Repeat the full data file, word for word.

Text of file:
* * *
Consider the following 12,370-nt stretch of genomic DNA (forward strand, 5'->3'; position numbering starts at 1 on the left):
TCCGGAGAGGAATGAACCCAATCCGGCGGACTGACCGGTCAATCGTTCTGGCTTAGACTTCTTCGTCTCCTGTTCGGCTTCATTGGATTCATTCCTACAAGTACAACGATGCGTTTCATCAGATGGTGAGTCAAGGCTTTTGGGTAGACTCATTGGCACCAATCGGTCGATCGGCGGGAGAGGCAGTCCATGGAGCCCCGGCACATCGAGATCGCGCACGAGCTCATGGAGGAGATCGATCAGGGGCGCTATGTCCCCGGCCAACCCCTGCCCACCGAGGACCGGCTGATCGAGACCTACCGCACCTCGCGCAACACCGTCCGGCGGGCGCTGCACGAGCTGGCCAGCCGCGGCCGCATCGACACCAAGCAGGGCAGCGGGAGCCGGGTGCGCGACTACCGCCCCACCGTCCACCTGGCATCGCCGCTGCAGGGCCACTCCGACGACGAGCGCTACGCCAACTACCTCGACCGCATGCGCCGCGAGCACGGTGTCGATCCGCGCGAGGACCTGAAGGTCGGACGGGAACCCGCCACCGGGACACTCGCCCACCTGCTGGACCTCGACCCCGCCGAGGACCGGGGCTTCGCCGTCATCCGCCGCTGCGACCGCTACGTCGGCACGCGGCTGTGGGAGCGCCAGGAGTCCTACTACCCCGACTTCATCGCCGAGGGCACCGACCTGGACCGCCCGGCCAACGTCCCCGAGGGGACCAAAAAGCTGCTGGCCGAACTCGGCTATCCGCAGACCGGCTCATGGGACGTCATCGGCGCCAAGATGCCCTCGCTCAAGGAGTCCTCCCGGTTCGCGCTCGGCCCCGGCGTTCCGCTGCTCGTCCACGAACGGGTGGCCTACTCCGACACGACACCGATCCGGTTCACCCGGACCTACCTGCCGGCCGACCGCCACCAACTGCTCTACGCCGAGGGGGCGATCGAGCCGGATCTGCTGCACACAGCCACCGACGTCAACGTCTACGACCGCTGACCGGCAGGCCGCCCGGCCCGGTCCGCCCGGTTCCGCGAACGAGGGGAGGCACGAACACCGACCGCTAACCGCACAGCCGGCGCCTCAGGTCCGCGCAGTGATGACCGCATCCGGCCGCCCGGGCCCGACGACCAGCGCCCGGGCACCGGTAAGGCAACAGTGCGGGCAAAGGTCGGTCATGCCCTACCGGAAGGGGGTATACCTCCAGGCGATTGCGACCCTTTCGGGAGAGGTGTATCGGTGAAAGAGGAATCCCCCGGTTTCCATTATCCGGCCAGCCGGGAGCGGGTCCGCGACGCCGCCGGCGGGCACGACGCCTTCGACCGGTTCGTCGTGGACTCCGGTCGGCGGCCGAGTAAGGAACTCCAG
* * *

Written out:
Consider the following 12,370-nt stretch of genomic DNA (forward strand, 5'->3'; position numbering starts at 1 on the left):
TCCGGAGAGGAATGAACCCAATCCGGCGGACTGACCGGTCAATCGTTCTGGCTTAGACTTCTTCGTCTCCTGTTCGGCTTCATTGGATTCATTCCTACAAGTACAACGATGCGTTTCATCAGATGGTGAGTCAAGGCTTTTGGGTAGACTCATTGGCACCAATCGGTCGATCGGCGGGAGAGGCAGTCCATGGAGCCCCGGCACATCGAGATCGCGCACGAGCTCATGGAGGAGATCGATCAGGGGCGCTATGTCCCCGGCCAACCCCTGCCCACCGAGGACCGGCTGATCGAGACCTACCGCACCTCGCGCAACACCGTCCGGCGGGCGCTGCACGAGCTGGCCAGCCGCGGCCGCATCGACACCAAGCAGGGCAGCGGGAGCCGGGTGCGCGACTACCGCCCCACCGTCCACCTGGCATCGCCGCTGCAGGGCCACTCCGACGACGAGCGCTACGCCAACTACCTCGACCGCATGCGCCGCGAGCACGGTGTCGATCCGCGCGAGGACCTGAAGGTCGGACGGGAACCCGCCACCGGGACACTCGCCCACCTGCTGGACCTCGACCCCGCCGAGGACCGGGGCTTCGCCGTCATCCGCCGCTGCGACCGCTACGTCGGCACGCGGCTGTGGGAGCGCCAGGAGTCCTACTACCCCGACTTCATCGCCGAGGGCACCGACCTGGACCGCCCGGCCAACGTCCCCGAGGGGACCAAAAAGCTGCTGGCCGAACTCGGCTATCCGCAGACCGGCTCATGGGACGTCATCGGCGCCAAGATGCCCTCGCTCAAGGAGTCCTCCCGGTTCGCGCTCGGCCCCGGCGTTCCGCTGCTCGTCCACGAACGGGTGGCCTACTCCGACACGACACCGATCCGGTTCACCCGGACCTACCTGCCGGCCGACCGCCACCAACTGCTCTACGCCGAGGGGGCGATCGAGCCGGATCTGCTGCACACAGCCACCGACGTCAACGTCTACGACCGCTGACCGGCAGGCCGCCCGGCCCGGTCCGCCCGGTTCCGCGAACGAGGGGAGGCACGAACACCGACCGCTAACCGCACAGCCGGCGCCTCAGGTCCGCGCAGTGATGACCGCATCCGGCCGCCCGGGCCCGACGACCAGCGCCCGGGCACCGGTAAGGCAACAGTGCGGGCAAAGGTCGGTCATGCCCTACCGGAAGGGGGTATACCTCCAGGCGATTGCGACCCTTTCGGGAGAGGTGTATCGGTGAAAGAGGAATCCCCCGGTTTCCATTATCCGGCCAGCCGGGAGCGGGTCCGCGACGCCGCCGGCGGGCACGACGCCTTCGACCGGTTCGTCGTGGACTCCGGTCGGCGGCCGAGTAAGGAACTCCAG